Project No. – 2026
Dr Alessia Buscaino – University of Kent
Dr Andrew Armitage – Natural Resources Institution
Dr Oliver Severn – Singer Instruments
Human activity is driving a global climate crisis and fossil fuels need to be quickly replaced with renewable energy. Second generation biofuels, generated from forestry and agriculture waste, have great potential to replace petroleum-based fuels.
This is because biomass is a renewable resource and have, after combustion, a theoretical net null CO2 emission. However, production of second-generation biofuels is still inefficient and faces important challenges as Saccharomyces cerevisiae, the most heavily used organism for ethanol production, cannot ferment pentose sugars (i.e. xylose) found in large concentration in agriculture and forestry waste. This PhD project focuses one of the most promising secondgeneration bioethanol producer: the yeast Scheffersomyces stipitis. Contrary to S. cerevisiae, S. stipitis ferments both pentose and exose sugars. To date, only few S. stipitis strains have been tested for bioethanol production and it is clear that the use of these stains is not suited to large industrial production as their performance is suboptimal.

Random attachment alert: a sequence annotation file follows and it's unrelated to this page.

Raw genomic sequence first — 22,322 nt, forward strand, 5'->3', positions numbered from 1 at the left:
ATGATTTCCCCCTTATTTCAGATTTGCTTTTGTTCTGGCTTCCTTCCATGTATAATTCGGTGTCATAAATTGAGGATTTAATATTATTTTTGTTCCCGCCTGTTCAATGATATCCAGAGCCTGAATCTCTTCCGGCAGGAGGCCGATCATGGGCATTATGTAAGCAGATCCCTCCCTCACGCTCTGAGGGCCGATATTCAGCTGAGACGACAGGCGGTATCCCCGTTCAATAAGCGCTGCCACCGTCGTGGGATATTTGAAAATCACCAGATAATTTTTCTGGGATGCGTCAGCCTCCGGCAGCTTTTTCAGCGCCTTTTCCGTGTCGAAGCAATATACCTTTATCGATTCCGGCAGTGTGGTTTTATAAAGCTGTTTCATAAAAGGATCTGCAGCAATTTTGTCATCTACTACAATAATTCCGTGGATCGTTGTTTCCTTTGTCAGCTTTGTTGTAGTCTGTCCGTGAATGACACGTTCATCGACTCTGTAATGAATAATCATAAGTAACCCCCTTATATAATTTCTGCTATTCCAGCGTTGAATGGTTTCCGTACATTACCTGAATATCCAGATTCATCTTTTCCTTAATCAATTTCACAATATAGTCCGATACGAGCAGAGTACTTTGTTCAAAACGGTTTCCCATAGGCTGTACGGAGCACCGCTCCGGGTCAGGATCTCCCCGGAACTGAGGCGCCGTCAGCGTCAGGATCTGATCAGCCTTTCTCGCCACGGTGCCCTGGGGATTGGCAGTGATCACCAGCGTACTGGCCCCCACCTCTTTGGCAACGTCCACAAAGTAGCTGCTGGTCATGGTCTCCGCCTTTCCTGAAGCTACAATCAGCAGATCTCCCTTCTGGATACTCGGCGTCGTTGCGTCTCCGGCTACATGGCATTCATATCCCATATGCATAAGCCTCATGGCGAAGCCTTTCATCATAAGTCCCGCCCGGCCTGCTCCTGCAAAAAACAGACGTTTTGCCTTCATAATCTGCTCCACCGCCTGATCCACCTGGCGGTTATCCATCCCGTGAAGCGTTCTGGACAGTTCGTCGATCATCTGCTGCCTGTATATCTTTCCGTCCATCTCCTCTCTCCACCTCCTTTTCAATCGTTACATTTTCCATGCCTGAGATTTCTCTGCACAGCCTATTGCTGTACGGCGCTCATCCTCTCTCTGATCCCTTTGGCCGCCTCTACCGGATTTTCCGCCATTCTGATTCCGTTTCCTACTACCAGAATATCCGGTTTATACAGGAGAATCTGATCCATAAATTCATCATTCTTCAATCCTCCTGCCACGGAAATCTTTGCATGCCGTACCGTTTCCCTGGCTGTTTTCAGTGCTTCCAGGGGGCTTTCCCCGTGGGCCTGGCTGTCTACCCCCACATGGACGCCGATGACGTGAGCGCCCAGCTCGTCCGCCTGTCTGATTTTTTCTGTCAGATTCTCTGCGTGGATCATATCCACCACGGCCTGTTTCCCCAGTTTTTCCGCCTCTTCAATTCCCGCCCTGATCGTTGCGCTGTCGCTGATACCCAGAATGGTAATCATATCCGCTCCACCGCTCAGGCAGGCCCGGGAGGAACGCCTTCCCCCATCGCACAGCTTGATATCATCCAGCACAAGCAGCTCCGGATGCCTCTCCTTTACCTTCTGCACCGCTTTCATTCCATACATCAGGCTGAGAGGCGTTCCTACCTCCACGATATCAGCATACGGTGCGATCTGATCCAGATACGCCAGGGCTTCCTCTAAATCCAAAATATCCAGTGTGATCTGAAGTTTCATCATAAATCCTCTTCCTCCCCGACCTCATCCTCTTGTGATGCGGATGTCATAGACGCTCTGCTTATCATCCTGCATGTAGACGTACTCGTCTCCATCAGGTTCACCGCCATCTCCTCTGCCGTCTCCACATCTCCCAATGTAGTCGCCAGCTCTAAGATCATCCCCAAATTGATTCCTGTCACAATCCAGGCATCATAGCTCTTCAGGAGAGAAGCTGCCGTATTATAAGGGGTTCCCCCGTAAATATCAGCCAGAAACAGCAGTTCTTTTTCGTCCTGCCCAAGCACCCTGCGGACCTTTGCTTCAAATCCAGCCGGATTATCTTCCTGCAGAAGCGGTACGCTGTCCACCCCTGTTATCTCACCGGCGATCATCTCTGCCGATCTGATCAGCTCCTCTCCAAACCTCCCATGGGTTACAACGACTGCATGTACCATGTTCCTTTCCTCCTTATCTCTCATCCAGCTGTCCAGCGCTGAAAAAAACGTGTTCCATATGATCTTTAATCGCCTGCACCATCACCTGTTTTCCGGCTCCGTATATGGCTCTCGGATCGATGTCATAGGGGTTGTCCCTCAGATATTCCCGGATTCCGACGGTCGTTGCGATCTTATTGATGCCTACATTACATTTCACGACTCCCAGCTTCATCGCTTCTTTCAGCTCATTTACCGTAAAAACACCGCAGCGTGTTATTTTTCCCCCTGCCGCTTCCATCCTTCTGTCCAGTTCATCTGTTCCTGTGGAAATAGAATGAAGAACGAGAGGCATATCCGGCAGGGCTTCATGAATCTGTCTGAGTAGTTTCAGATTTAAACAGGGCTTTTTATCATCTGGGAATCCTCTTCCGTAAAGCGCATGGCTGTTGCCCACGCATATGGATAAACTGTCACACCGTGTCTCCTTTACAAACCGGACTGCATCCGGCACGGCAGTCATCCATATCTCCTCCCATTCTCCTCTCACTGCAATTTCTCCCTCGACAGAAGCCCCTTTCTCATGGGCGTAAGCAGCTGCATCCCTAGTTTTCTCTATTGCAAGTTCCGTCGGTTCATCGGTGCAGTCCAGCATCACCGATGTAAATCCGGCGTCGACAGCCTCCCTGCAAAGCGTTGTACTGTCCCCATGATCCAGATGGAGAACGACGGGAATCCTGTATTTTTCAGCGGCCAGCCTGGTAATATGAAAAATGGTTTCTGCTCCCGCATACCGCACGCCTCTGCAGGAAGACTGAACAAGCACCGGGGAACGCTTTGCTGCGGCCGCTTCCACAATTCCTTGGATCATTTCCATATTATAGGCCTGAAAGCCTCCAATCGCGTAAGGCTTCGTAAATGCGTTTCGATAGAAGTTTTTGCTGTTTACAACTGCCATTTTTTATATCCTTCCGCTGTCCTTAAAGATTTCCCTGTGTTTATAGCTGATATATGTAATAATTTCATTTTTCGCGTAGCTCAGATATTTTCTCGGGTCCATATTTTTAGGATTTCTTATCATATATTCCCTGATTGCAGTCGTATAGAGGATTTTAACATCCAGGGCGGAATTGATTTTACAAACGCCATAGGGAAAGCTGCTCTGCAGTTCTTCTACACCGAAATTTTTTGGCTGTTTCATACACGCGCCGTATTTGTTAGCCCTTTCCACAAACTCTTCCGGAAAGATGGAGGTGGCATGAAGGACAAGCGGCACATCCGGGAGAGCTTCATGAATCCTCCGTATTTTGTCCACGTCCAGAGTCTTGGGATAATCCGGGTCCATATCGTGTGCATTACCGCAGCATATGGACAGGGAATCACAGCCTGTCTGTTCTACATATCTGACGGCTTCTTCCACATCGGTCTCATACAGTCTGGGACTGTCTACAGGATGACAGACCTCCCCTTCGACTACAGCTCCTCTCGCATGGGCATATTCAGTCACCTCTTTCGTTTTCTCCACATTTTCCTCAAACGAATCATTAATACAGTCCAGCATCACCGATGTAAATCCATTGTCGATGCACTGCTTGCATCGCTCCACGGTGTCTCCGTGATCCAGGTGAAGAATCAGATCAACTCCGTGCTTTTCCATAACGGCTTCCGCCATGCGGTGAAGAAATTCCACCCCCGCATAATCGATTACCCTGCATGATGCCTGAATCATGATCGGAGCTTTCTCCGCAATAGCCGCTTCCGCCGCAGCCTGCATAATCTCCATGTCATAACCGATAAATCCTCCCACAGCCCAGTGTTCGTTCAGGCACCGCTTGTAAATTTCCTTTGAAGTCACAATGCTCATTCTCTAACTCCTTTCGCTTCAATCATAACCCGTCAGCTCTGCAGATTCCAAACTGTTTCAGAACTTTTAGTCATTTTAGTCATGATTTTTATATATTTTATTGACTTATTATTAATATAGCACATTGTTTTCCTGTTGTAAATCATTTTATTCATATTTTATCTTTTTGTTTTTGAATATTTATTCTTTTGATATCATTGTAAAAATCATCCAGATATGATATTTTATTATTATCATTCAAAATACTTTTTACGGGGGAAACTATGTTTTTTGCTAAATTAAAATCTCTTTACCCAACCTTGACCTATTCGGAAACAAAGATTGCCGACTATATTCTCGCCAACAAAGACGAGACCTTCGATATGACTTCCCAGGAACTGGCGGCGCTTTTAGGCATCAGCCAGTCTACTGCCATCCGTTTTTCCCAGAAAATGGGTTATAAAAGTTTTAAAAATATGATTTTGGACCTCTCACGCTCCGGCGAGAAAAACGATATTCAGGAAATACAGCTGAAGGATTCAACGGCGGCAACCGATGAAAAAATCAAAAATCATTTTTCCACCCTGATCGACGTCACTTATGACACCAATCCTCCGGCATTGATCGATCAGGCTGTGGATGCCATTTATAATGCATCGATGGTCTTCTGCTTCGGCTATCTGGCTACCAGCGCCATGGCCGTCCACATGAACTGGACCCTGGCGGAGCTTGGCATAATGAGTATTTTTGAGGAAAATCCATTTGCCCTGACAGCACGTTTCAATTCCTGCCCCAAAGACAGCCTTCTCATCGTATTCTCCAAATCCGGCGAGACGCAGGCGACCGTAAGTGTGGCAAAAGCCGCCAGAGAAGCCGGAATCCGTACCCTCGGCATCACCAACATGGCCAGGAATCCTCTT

Our hypothesis is that novel yet uncharacterised S. stipitis natural isolates possess characteristics that can be exploited for efficient bioethanol production. To test this hypothesis we have collected 40 S. stipitis natural strains sampled from different geographical locations. In this cross-disciplinary project the PhD student will combine Microbiology, Biotechnology, Robotics, Genetics, Genomics and Bioinformatics to identify novel S. stipitis natural isolates that are superior bioethanol producers (Objective 1 in Collaboration with Singer Instruments) and to determine the genetic drivers leading to improved bioethanol production (Objective 2 in Collaboration with NIAB-EMR). Outcomes: This project will lead to the identification of S. stipitis strains that are superior bioethanol producers. These isolates are ideal candidates for industrial implementation. Alternatively, the genetic drivers responsible for improved second generation biofuels production could be transferred to industrial strains thereby creating novel yeasts with extra beneficial features.